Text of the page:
Today’s NYT has a story about how Wall Streeters think the Occupy Wall Street crowd are nothing more than a bunch of lazy, pampered hippies who are going to go away soon. Excerpt:

“Most people view it as a ragtag group looking for sex, drugs and rock ’n’ roll,” said one top hedge fund manager.

“It’s not a middle-class uprising,” adds another veteran bank executive. “It’s fringe groups. It’s people who have the time to do this.”

As the Occupy Wall Street demonstrations have grown and spread to other cities, an open question is: Do the bankers get it? Their different worldview speaks volumes about the wide chasms that have opened over who is to blame for the continuing economic malaise and what is best for the country.

More:

Without a coherent message, the crowds will ultimately thin out, Wall Street types insist — especially when the weather turns colder. They see the protesters as an entertaining sideshow, little more than flash mobs of slackers, seeking to lock arms with Kanye West or get a whiff of the antiestablishment politics that defined their parents’ generation.

“There is a view that it will be a lot of sound and fury signifying nothing,” said one financial industry official.

Well, they would want that to be the case, wouldn’t they? That doesn’t mean it isn’t the case. In fact, if you forced me to put money on it, I would bet that Wall Street’s view is likely to prevail. I say that as someone who, as readers know, deeply wants there to be an effective mass movement to change the casino culture of Wall Street and to do real damage to the cozy relationship between Washington and the financial sector. But wanting it to be so is not the same thing as it being so, or having the potential to be so. I have not been out to see the protests, with which I am in general sympathy. But the more reporting I encounter on their character, the less I think they’re capable of amounting to much. I mean, seriously, this SWPLy ding-dong is the kind of activist that’s supposed to scare Jamie Dimon and Lloyd Blankfein? Really?

As I said in yesterday’s post about conservative Christianity and OWS (which if you haven’t read it, I hope you will), I credit the OWS protesters, however goofy they may be, for at least recognizing that there’s a big problem with the way money and power is distributed and exercised in this country, and caring enough to take to the streets. I get that many, perhaps most, of us think the protesters are loony leftists and trustafarian rabble. I share that impression. But the real question here is: Why are they the only ones doing this?  When Wall Street starts to see middle-class suburban moms, and soccer dads, and Knights of Columbus sorts join these protests, that may change things. I hope I’m wrong about this, but I don’t see that happening anytime soon. Which is why I think the cynical bankers are probably right. As long as these protests are more Noam Chomsky than Cesar Chavez or Howard Jarvis — protest figures working and middle class people can relate to — I will continue to doubt that they’ll amount to anything.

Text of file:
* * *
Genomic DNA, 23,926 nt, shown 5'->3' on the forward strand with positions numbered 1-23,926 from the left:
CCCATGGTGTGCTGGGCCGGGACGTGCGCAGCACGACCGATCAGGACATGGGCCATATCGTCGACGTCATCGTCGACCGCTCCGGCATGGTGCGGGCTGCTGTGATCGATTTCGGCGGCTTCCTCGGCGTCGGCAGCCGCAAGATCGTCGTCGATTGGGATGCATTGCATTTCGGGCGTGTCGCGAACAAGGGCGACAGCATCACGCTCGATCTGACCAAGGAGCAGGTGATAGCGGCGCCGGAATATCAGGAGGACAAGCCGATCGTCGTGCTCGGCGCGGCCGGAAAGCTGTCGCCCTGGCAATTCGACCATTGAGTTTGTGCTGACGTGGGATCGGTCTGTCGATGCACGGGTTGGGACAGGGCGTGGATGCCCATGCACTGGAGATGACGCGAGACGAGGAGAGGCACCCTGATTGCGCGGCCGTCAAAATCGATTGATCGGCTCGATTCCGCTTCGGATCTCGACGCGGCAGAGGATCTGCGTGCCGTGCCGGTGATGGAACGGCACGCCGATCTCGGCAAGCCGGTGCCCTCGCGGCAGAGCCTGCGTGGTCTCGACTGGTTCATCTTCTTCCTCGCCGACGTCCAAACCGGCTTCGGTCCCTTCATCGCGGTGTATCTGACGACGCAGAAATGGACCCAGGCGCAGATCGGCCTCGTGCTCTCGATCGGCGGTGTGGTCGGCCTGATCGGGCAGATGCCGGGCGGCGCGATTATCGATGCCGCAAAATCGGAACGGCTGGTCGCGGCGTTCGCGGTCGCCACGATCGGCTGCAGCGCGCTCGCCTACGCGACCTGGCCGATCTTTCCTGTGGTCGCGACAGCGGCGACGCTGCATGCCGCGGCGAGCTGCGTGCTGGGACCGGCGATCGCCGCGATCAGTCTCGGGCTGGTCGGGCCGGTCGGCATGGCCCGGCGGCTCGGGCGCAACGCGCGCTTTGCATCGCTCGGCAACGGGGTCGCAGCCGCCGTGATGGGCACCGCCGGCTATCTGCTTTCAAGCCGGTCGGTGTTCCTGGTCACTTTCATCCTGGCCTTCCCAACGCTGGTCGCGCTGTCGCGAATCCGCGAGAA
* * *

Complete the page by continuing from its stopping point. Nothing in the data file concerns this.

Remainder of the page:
I could be wrong, though. Confirmation bias is a powerful force in corrupting human judgment. Lots of liberals are projecting their own hopes onto the OWS crowd, just as conservatives like these banker types are projecting their own contrary hopes onto the same crowd. My prediction is that OWS is going to disperse and expire, but that what follows OWS — and something is bound to if we don’t reform this corrupt arrangement — is going to be far, far nastier than these peaceable, twinkle-fingered hippies.

UPDATE: Peggy Noonan writes in her column today (behind the Journal’s paywall; I bought a hard copy of the paper, and am typing this in):

OWS is not in itself important — it is obvious at this point that it’s less a political movement than a be-in. It’s unfocused, unserious in its aims. But it is an early expression, an early iteration, of something that is coming, and that is a rising up against current curcumstances and arrangements. OWS is an expression of American discontent, and otherw will follow. The protests will grow as the economy gets worse.

… Why is this happening now, and not two years ago? Because at some point in the past year or six months, people started to realize: The economy really isn’t going to get better for a long time. Everyone seems to know in their gut that unemployment is going to stay bad or get worse. Everyone knows the jobless rate is higher than the government says, because they look around and see that more than 9% of their friends and family are un- or underemployed. People put on the news and hear about Europe and bankruptcy, and worry that it’s going to spread here. Eighteen months ago smart people could talk on TV about how we’re on a growth path and recovery will begin by fall of 2010. Nobody talks like that now.

And people have a sense that nothing’s going to get better unless something big is done, some fundamental change is made in our financial structures. It won’t be small-time rejiggering — a 5% cut in this tax, a 3% reduction in that program — that will get us out of this.

I think this is right. OWS is just a tremor. The earthquake is coming.

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